Women Are Afraid of Walking in Cities Because of Sexual Assault, Study Shows


The Leading Cities study found that 70% of women avoid walking in cities out of fear of sexual assault.

A new study examining the gendered nature of urban design, published by Leading Cities, found that the risk of sexual assault disproportionately prevents women from walking around their cities.

According to the study, 30% of women respondents said they either “always” or “very frequently” avoid walking around their cities because of fear, instead choosing other  modes of transportation. By contrast, 70% of men said they “never” or “very rarely” avoid walking in their cities because of fear. Nearly 70% of women said that the predominant cause of their fear was sexual assault, while no men listed sexual assault as their biggest fear.

An analysis by StreetsBlog reports that one of the study’s co-authors, Columbia University researcher Shagun Sethi, said that the paper seeks to quantify the all-encompassing reality of fears of sexual violence, and to highlight how largely male-designed urban environments fail to address this fear. In comments to StreetsBlog, Sethi said, “…The problem is that we tend to see crime a matter of statistics and crime rates. An assault happens after dark in a certain neighborhood, they put up streetlights in the area, and then they say, ‘It’s safe now.’ But safety is a state of mind. The fact that more than half of our population is not feeling safe when they’re on the street is reason alone to enhance our safety measures.”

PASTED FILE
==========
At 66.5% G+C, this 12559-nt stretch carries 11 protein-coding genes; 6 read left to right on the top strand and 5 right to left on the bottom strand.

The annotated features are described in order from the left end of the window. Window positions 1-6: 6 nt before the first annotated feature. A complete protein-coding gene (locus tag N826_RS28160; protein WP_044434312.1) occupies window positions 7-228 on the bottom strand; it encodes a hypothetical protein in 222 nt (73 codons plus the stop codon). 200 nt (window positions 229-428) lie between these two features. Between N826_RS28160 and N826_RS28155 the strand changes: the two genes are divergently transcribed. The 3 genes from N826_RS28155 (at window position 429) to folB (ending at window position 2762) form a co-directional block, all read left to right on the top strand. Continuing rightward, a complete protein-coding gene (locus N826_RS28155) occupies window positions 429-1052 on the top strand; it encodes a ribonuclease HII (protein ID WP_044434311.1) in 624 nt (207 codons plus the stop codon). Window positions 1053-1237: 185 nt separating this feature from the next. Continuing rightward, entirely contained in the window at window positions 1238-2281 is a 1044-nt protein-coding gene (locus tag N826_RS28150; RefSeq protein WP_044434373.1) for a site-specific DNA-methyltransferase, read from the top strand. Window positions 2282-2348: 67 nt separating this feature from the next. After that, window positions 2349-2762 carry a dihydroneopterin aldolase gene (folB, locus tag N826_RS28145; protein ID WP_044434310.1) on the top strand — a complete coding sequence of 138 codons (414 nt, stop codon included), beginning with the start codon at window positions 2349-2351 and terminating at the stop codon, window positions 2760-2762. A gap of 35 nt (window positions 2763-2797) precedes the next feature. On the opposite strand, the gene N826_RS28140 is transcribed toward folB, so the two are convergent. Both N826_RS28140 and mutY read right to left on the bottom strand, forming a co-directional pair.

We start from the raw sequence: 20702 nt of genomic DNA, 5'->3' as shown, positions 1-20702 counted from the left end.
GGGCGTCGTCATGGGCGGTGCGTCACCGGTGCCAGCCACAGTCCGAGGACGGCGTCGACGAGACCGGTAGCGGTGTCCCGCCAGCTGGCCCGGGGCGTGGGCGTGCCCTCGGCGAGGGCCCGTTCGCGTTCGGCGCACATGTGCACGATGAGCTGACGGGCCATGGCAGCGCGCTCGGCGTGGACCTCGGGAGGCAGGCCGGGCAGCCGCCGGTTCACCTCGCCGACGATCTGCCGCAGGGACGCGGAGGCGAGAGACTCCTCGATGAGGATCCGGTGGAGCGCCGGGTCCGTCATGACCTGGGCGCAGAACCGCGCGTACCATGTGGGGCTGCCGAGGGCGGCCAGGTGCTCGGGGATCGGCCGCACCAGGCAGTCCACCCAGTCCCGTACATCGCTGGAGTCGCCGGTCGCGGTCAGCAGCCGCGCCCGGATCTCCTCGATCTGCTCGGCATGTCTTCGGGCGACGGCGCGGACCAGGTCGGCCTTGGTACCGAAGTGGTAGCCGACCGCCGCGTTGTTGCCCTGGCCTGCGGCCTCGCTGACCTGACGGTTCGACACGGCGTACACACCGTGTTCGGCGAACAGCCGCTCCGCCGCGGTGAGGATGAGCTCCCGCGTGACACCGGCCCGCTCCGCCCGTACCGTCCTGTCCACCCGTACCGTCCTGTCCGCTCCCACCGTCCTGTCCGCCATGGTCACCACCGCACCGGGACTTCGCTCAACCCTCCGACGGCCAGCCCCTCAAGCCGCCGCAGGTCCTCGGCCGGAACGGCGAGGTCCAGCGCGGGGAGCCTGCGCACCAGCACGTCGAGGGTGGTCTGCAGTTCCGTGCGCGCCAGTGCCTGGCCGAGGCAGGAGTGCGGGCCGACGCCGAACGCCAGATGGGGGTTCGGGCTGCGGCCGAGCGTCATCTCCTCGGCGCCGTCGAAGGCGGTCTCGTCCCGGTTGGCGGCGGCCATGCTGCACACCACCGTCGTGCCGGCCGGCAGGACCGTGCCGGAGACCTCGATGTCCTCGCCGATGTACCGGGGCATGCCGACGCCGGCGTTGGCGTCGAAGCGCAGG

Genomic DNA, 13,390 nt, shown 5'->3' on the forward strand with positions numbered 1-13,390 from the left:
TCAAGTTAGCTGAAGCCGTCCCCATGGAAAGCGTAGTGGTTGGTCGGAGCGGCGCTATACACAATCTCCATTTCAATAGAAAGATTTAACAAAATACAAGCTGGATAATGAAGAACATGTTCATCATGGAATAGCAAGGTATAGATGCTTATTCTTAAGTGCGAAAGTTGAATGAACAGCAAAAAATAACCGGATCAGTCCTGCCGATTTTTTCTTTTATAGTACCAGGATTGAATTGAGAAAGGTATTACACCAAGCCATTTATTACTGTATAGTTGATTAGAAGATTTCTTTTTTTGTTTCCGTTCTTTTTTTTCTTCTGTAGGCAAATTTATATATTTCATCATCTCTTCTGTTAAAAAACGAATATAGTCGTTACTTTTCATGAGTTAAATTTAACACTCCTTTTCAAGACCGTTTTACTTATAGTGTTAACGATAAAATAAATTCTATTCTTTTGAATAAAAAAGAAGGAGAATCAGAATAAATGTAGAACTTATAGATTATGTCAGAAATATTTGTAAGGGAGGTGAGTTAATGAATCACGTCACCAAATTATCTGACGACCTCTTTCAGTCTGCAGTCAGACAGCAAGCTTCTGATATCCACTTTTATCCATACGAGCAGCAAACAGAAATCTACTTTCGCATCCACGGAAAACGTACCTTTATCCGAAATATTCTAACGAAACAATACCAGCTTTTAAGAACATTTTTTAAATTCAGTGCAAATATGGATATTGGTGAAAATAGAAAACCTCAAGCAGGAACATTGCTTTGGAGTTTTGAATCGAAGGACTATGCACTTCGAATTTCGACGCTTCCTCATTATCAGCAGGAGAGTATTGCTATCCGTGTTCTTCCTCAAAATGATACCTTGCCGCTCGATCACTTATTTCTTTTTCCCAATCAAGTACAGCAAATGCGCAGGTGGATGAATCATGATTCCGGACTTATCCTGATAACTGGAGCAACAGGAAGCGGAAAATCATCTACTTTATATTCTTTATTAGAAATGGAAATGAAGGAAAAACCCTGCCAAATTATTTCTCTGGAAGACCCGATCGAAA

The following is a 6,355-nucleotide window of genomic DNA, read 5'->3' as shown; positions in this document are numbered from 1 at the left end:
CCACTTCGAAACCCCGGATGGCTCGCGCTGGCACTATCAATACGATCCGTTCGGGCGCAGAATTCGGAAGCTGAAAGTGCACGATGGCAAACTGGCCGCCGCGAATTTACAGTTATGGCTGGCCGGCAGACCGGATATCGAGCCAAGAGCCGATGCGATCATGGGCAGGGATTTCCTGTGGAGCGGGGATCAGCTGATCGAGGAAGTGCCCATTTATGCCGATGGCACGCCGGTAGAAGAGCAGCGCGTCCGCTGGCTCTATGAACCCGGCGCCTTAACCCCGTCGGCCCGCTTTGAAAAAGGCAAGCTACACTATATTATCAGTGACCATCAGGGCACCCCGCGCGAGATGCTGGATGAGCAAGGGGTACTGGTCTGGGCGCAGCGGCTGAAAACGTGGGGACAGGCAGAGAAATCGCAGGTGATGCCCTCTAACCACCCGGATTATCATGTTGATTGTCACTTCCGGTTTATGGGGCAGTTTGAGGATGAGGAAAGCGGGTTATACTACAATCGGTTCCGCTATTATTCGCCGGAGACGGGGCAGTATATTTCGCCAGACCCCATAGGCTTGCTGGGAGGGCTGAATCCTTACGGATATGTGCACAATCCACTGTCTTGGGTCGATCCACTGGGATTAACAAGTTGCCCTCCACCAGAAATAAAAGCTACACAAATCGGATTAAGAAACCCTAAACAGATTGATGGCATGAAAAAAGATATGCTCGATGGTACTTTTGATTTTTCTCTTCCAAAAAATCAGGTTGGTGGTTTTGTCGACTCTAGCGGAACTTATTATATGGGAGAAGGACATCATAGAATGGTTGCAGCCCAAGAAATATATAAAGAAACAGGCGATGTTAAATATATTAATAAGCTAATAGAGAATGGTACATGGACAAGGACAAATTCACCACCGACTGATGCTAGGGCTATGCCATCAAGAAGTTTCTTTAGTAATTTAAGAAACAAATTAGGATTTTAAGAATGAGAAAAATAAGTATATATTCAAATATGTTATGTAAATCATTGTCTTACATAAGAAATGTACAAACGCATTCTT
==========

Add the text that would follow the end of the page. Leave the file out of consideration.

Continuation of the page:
As the study indicates (and StreetsBlog argues), the fear of violence can impede urban mobility for women just as much as violence itself. Crime prevention policies that fail to account for the feeling of safety—”for instance, by cultivating inviting, walkable neighborhoods with lots of other pedestrians around,” as StreetsBlog puts it—adversely impact the mobility of women in their communities.


The study notes that urban design elements like active street fronts and wider sidewalks would help women feel safer walking in cities.

The study finds that women would feel safer with design elements like “active street fronts” and wider sidewalks, which StreetsBlog notes are features that street safety advocates of other genders want as well. Without them, however, “people from all identity groups tend to adopt similar coping strategies to protect themselves, like walking home before sunset, or recruiting a friend to accompany them home.” And it’s women who tend to take these measures more often than men.

More information about the Leading Cities study into the gendered nature of urban design is available via StreetsBlog and the research itself.

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